In a post at the Gotham Gazette, there is an interesting discussion of Manhattan BP Stringer's "food enterprise zones;" areas where city policy would nurture existing supermarket businesses, while incentivizing the building of new markets: "He recommends the city create "food enterprise zones" to attract food retailers to underserved areas through zoning and tax incentives. The plan calls for public financing or micro loans to community food partnerships, allowing food vendors tax abatements under the Industrial and Commercial Abatement Program and exempting vendors from business taxes. It also suggested the New York City Housing Authority make provisions for food retailers in public projects."
There is much rich material in the Stringer plan-and it amplifies, with essential mitigation, some of the ideas that the city is circulating to enhance supermarkets in underserved areas. In particular, Stringer's concept of tax exemptions for existing stores, recognizes the need to help these retailers so that any new siting that is encouraged doesn't deleteriously impact their business; after all, they may have been operating in the so-called food deserts without city aid for years.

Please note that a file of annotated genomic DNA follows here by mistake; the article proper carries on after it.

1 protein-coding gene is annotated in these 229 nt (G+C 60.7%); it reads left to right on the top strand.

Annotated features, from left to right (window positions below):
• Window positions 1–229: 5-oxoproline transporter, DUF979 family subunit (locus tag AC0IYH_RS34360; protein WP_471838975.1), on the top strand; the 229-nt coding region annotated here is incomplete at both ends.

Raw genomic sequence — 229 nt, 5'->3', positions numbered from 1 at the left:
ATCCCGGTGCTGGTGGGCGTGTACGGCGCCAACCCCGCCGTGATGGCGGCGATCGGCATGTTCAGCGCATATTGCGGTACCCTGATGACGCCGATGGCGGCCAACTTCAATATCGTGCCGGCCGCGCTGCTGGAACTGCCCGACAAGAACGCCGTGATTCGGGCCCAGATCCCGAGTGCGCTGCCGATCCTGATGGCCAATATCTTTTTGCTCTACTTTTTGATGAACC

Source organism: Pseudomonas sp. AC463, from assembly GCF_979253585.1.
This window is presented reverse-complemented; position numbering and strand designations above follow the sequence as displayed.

Some of the zoning changes that Stringer suggests, do mirror what the city is considering: "Zoning regulations offer another policy option to increase the number of retailers selling healthy foods and stem the tide of closing supermarkets. The report suggests government agencies develop an integrated plan for city support of supermarkets, adjust land-use regulations influencing supermarkets, consider supermarkets' need during future rezoning and evaluate the possibility of supermarkets on city owned property. For example, the city might categorize retailers selling fresh fruits and differently from general food stores and so provide them with a density bonus or a permit for additional floor area exemption, according to Stringer."
So what the city needs is a balanced approach; one that recognizes the need to staunch the bleeding of supermarkets that has led to their disappearance, while at the same time, devising a growth promotion policy. Meanwhile, all that has come out of the administration so far-besides jawboning on the issue-is a fruit peddler initiative that fell flat. We need a more muscular approach from the Bloombergistas.